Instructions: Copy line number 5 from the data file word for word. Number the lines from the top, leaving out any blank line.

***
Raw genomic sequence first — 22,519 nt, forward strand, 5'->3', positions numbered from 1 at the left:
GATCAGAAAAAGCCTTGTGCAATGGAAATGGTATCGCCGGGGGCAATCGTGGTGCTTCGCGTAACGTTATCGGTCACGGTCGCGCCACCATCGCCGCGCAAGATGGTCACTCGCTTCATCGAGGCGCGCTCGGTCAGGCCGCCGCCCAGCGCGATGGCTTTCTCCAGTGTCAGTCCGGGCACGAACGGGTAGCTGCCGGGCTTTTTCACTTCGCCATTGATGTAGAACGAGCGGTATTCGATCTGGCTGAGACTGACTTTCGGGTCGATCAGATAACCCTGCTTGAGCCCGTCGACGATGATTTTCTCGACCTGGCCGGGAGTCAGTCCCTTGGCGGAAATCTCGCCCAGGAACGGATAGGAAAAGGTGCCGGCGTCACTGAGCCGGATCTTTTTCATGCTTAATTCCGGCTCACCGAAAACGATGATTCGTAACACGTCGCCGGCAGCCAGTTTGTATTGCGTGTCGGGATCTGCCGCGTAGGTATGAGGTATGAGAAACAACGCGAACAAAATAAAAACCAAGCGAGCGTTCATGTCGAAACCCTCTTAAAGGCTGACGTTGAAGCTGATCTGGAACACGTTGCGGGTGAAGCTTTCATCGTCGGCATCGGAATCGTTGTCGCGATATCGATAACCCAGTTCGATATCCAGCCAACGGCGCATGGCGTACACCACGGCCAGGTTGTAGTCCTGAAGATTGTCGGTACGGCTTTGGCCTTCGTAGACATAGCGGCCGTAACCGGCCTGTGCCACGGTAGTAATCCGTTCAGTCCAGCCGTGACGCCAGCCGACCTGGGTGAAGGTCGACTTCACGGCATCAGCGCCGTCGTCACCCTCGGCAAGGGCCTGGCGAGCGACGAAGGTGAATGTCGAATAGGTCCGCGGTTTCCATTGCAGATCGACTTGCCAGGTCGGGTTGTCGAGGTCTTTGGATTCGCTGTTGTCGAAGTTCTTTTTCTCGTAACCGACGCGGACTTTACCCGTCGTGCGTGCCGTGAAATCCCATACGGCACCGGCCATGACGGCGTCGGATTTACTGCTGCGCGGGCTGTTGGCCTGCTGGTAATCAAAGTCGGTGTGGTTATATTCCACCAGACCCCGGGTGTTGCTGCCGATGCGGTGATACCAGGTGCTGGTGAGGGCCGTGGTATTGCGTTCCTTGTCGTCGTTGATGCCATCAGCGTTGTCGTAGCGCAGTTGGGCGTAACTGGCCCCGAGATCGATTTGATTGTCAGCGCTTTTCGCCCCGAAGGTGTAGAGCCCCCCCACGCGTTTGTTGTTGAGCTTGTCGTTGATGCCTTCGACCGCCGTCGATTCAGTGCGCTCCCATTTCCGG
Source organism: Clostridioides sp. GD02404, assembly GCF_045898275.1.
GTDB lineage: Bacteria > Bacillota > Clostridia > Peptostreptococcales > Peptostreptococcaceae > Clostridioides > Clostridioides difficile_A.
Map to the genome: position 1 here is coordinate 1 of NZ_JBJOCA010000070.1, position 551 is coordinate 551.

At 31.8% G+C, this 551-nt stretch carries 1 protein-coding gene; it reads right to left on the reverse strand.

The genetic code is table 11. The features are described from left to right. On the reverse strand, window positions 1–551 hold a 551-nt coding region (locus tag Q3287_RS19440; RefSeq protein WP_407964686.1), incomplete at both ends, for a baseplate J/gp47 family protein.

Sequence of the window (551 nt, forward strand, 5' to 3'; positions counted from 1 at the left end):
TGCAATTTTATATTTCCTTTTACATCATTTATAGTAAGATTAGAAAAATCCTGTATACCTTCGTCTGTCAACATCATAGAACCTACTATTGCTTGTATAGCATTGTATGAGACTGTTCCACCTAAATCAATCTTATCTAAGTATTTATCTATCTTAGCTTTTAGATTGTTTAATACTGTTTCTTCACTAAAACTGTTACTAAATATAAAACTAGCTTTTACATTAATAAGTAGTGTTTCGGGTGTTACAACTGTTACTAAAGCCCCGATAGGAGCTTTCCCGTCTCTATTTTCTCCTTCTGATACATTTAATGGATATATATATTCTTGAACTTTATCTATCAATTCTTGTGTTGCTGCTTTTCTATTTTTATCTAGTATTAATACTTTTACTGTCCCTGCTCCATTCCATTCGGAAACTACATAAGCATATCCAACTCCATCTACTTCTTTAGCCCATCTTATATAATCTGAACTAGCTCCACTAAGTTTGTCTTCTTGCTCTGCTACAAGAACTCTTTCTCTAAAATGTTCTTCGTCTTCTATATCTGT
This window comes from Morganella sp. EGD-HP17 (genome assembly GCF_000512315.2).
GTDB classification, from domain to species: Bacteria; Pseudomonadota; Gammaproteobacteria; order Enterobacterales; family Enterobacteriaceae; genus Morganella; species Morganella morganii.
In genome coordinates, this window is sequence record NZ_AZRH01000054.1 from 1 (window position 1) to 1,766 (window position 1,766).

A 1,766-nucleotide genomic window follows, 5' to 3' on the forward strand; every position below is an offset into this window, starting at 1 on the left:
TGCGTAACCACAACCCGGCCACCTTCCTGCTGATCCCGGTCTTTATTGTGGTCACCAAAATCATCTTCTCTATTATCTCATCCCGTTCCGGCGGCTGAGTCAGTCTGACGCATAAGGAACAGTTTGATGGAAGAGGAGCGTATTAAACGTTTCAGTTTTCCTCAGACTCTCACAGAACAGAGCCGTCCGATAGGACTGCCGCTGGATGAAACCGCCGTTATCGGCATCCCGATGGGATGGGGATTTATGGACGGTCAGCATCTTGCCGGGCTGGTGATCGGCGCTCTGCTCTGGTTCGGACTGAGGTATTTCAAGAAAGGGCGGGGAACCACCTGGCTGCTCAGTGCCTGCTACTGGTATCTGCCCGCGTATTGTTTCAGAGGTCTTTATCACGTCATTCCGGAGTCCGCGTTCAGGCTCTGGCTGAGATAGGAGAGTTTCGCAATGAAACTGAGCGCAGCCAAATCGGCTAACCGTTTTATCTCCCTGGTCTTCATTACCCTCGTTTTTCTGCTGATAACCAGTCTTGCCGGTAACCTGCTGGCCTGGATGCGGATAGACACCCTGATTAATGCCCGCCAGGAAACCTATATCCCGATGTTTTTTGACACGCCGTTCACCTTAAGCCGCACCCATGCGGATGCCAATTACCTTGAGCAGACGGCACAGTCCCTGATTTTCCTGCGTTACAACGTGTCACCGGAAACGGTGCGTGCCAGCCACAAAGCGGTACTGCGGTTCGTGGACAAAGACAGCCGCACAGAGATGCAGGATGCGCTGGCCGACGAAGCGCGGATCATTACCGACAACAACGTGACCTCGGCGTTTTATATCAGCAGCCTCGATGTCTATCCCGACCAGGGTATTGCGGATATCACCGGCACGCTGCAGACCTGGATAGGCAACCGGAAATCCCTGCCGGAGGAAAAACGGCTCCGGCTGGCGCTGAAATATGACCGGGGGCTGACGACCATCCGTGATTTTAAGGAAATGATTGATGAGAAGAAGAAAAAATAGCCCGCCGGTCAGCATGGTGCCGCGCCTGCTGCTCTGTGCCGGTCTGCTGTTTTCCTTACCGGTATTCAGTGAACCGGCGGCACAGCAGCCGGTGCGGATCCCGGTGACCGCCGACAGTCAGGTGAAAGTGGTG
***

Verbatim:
Map to the genome: position 1 here is coordinate 1 of NZ_JBJOCA010000070.1, position 551 is coordinate 551.